Jeffrey Feldman’s Outright Barbarous

In Outright Barbarous: How the Violent Language of the Right Poisons American Democracy, Jeffrey Feldman analyzes the use of violent language by right-wing pundits and how it undermines the American tradition of working together to solve our problems. He looks at the debates on gun control and immigration, the use of September 11th, the language of Bill O’Reilly and James Dobson, as well as the perceived “war against Christmas” in order to illustrate how pervasive the violent framing of civic debate has become.

Feldman’s aim is to “take a longer, more detailed look at what right-wing pundits have said with the goal of understanding the kind of public conversation their words have built.” He calls his readers to action to “refuse to accept it, talk about the important issues it obscures, and work together to improve our civic discourse.”

He believes that America’s “lost passion for discussion in politics and the rise of a mass media with entertainment for profit as its central goal” is enabling the violent framing of political debates to continue without check. The public needs “a media with an interest in that conversation that is prioritized above the bottom-line.”

Feldman offers six suggestions to help re-frame the political debate:

  1. Stop using “war” metaphors.
  2. Revive expository journalism.
  3. Invest in local media.
  4. Increase citizen participation.
  5. Introduce a rating system for political entertainment.
  6. Create new deliberative forums.

Feldman looks to the rise of the Millennials as hope for the creation of new deliberative forums.

In many ways, the generation referred to as the “Millennials” (those born post-1980) is already involved with this task, creating and inhabiting these new forums with regularity and enthusiasm.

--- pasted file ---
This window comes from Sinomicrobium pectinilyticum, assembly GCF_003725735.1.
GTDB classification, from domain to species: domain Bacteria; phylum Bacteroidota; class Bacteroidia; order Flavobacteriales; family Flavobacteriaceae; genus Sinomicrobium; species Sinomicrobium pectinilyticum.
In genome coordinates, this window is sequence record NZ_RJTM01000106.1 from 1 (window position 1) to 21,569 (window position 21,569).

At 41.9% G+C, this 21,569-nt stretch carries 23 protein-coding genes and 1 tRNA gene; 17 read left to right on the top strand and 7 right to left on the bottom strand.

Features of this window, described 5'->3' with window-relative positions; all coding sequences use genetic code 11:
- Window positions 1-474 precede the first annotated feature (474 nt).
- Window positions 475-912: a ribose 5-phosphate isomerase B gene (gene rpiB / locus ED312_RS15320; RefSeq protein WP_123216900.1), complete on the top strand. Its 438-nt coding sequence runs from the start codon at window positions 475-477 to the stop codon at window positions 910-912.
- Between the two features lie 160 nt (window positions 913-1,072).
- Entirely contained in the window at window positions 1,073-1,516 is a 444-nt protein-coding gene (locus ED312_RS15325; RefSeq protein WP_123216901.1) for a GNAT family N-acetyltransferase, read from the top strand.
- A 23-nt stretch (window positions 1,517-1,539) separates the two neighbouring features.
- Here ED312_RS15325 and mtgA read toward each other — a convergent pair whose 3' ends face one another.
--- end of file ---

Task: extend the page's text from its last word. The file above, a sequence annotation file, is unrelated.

The rise of the Millennials is also leading to discussions about “harnessing social networking technology for the practice of government itself.”

Here are some of the questions and thoughts I wrote in the margins of my copy while reading:

  • It is possible that the polemic writing about the failures of the Bush administration are less effective than expository writing about the failures themselves would be. Polemic writing tends to lead readers to believe that the article is biased political propaganda and turns off all but the choir. Writing modeled after Upton Sinclair’s The Jungle could have a much greater effect in reaching and convincing moderate and even right-leaning citizens.
  • What role will expository journalism have on blogging, and conversely, what role will blogging have on expository journalism?
  • We should create public awareness programs on the use of new media and citizen journalism.
  • What will be the role of traditional media companies and larger websites in facilitating citizen journalism. Currently CNN, MSNBC, Fox News, YouTube, and MTV have created such outlets.
  • The use of violent metaphor leads people to believe that solutions are external and are the fault of an enemy. The goal becomes combating the enemy and the only solution is their defeat. It undermines the concept of personal responsibility and the idea that people can work together to create solutions to problems.
  • James Dobson’s violence as authority teachings makes the ability to inflict pain a sign of power and authority. This may lead people to use violence against one another in order to show dominance and feel like it is a perfectly acceptable thing to do.
  • Those Americans whose culture was the monolithic American culture in the past fear the loss of their cultural hegemony in the wake of the new multiculturalism in America. Instead of realizing that their culture is not being damaged or attacked, only joined by others, they believe that the acceptance of any cultures other than their own is a “war” against their own.

Have you read the book? What are your thoughts? If not go pick yourself up a copy and come back to join the conversation.